RIO DE JANEIRO -- Some folks thrive on confidence. The stronger they feel, the stronger they are.
Others feed on insecurity. The closer they are to the edge of the precipice, the more the adrenaline kicks in, the more they perform.
Right now, Didier Deschamps know that his France team are flying. They have two wins in two games, having scored eight goals and allowed, just two, both of them in garbage time vs. Switzerland. They are, arguably, the team that has played best in this World Cup.
"The danger is that we're going too fast, everything is happening too quickly," Deschamps said Tuesday, echoing the thoughts of his boss, French FA president Noel Le Graet.
If you remember Deschamps as a player, you can see where he's coming from. He may have won it all -- five league titles, two Champions League crowns (plus he was a losing finalist three times), a World Cup and a European championship -- but it was never with Gallic bluster. On the contrary, he was the prototypical humble leader, famously dubbed the "water-carrier". He was the grunt, clearing the brush for the conquering general (often, Zinedine Zidane) on his white steed.
He has the caution of the man in the trenches, which is where he spent most of his career. It's no coincidence that, even as a manager, particularly at club level, he has often been "safety-first". That's what happens when you reach finals and the brink of glory, only for it to crumble and run through your fingers like dust.
Equally, Deschamps knows that arguably the best game Les Bleus have produced under his command was when they were looking disaster straight in the eye. France were beaten 2-0 away to Ukraine in the two-legged playoff for a place in Brazil 2014. However, just days later, back in Paris at the Stade de France, abandoned by half the population and with the other half fearing the worst, they conjured up a brilliant 3-0 victory to secure their place.
Fear and insecurity drove that. But when he looks around this France team, he sees very little of it heading into Wednesday's clash with Ecuador and that's why he's concerned. That's why, after the 5-2 hammering of Switzerland, he made it a point to stress how his men could take nothing for granted and how important the third and final group game would be.
In theory, he's right. If France lose to Ecuador today by FOUR goals AND Switzerland defeat Honduras by FIVE goals then Les Bleus are going home.
Guess what? Ain't gonna happen.
And yet Deschamps wants his players to believe it can because he fears what can occur when France get a little too high on themselves. After all, he knows. He left the national team as captain of a side that made history when they became world and European champions only to crash and burn in the group stage of the 2002 World Cup.
He saw them sail through the group stage at Euro 2004, only to be upended in the quarterfinals by Greece. Zinedine Zidane carried them to the World Cup final in 2006, only to be undone by a moment of madness that ultimately cost them another world title. Deschamps knows of the utter winless humiliations of Euro 2008 and the 2010 World Cup and how Les Bleus withered and shriveled up after another bright start at Euro 2012.
Not on his watch.
That's part of the reason why he juggled his team between the first and second game. Antoine Griezmann and Paul Pogba started against the Hondurans, while Olivier Giroud and Moussa Sissoko came in vs. the Swiss. It's why there will likely be more changes for the game at the Maracana. Bacary Sagna, Laurent Koscielny and Morgan Schneiderlin could come in, possibly Griezmann or Pogba too.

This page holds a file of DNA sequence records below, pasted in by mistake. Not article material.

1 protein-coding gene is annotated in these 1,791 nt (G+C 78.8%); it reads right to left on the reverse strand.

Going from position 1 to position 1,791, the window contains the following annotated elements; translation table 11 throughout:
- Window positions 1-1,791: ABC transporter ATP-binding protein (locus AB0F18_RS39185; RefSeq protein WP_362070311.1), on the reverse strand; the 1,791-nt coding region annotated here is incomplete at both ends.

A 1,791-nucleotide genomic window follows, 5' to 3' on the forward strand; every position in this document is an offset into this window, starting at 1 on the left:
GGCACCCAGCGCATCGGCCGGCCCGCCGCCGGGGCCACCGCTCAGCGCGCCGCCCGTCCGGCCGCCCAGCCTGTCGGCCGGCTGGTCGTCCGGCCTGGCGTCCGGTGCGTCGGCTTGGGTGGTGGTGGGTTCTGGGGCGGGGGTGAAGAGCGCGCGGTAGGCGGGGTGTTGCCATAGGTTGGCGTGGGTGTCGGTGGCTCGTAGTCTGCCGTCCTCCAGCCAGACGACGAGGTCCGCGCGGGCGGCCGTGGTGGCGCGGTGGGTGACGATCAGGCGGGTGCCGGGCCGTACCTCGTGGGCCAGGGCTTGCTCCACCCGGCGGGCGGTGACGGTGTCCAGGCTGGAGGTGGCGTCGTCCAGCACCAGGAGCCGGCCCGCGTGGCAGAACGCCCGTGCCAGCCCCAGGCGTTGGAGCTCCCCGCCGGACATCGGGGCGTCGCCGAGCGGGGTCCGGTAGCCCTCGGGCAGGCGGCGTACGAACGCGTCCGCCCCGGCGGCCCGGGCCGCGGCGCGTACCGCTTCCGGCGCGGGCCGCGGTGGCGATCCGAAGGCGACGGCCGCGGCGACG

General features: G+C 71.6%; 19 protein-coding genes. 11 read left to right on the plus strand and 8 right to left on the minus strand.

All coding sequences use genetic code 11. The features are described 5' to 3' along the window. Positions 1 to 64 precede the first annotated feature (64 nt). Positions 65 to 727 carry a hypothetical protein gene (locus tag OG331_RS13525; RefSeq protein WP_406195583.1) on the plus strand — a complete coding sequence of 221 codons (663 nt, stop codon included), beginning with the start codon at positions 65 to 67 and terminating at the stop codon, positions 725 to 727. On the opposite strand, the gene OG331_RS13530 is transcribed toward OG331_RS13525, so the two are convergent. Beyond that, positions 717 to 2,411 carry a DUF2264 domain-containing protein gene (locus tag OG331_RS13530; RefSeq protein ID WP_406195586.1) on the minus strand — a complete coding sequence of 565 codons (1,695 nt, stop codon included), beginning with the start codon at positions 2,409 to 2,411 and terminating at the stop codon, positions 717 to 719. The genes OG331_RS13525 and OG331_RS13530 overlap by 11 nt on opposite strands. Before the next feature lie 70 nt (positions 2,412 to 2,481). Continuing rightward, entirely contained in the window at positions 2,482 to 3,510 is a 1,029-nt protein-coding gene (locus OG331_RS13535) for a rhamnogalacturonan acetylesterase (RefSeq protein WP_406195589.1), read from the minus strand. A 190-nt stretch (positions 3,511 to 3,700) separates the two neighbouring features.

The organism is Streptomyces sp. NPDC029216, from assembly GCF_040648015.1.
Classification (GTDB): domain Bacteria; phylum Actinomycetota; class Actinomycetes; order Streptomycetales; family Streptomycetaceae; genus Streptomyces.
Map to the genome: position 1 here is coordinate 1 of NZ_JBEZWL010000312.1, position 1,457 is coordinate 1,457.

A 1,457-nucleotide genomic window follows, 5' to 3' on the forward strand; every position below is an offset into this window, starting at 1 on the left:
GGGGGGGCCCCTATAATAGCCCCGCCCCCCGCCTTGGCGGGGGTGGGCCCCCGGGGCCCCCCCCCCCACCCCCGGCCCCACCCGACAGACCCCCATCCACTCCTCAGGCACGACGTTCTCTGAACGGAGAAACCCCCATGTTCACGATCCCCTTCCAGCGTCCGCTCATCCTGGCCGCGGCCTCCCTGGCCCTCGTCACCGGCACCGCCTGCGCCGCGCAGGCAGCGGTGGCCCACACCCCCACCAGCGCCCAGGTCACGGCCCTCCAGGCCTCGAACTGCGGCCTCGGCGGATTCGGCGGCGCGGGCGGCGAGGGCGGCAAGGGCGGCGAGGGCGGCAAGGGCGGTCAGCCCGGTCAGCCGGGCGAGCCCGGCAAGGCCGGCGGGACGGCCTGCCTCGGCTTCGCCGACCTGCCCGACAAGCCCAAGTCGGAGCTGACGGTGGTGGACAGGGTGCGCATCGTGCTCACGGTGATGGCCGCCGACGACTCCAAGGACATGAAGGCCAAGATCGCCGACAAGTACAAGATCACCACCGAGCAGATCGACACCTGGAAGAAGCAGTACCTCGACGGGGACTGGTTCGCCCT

It's not entirely a coincidence that Deschamps' mentor, Marcello Lippi, did just that with Italy in 2006, constantly changing his eleven and his formation throughout the tournament. And he was rewarded with a World Cup. But there's also the fact that he wants players on their toes. The squad, thus far, has accepted it.
"We respect him for his career, as a player and a manager," says Giroud. "But also, he has earned our credibility."
The survivors of the 2010 debacle know full well what a divided camp can do. Deschamps knew that simply not being Raymond Domenech would help but he went further, trying to exorcise any element of potential disharmony. The exclusion of Samir Nasri, clearly, falls into that category. ("I don't want anybody who could upset the balance of the group," he said.) But, equally, with hindsight, you wonder if the injury to Franck Ribery wasn't some kind of blessing in disguise as well.
As great as Ribery can be -- and was in 2012-13 -- he is as close to a national institution as France have right now. But he was also coming off a very difficult season and is precisely the kind of veteran who is difficult to drop. Bringing Ribery to Brazil would have meant effectively locking up a slot in his starting XI and if the late 2013-14 version of the winger had shown up, the risk was that Deschamps would have had to carry deadweight, the kind you can't shift without, inevitably, causing controversy.
Instead, he can count on a France camp that is, outwardly at least, as harmonious as any we've seen in recent years. Plus, without Ribery, he has a more flexible team, one that can seamlessly switch from 4-3-3 to 4-3-1-2 to 4-4-2.
And yet... with Deschamps you just don't know. You wonder if maybe he wishes things hadn't come so easily. And you're sure as heck that he does not want any of his players taking a peek at the potential Round of 16 opponents (Iran? Nigeria?) and maybe thinking ahead to what awaits in the quarters (Germany?) and beyond (Brazil?).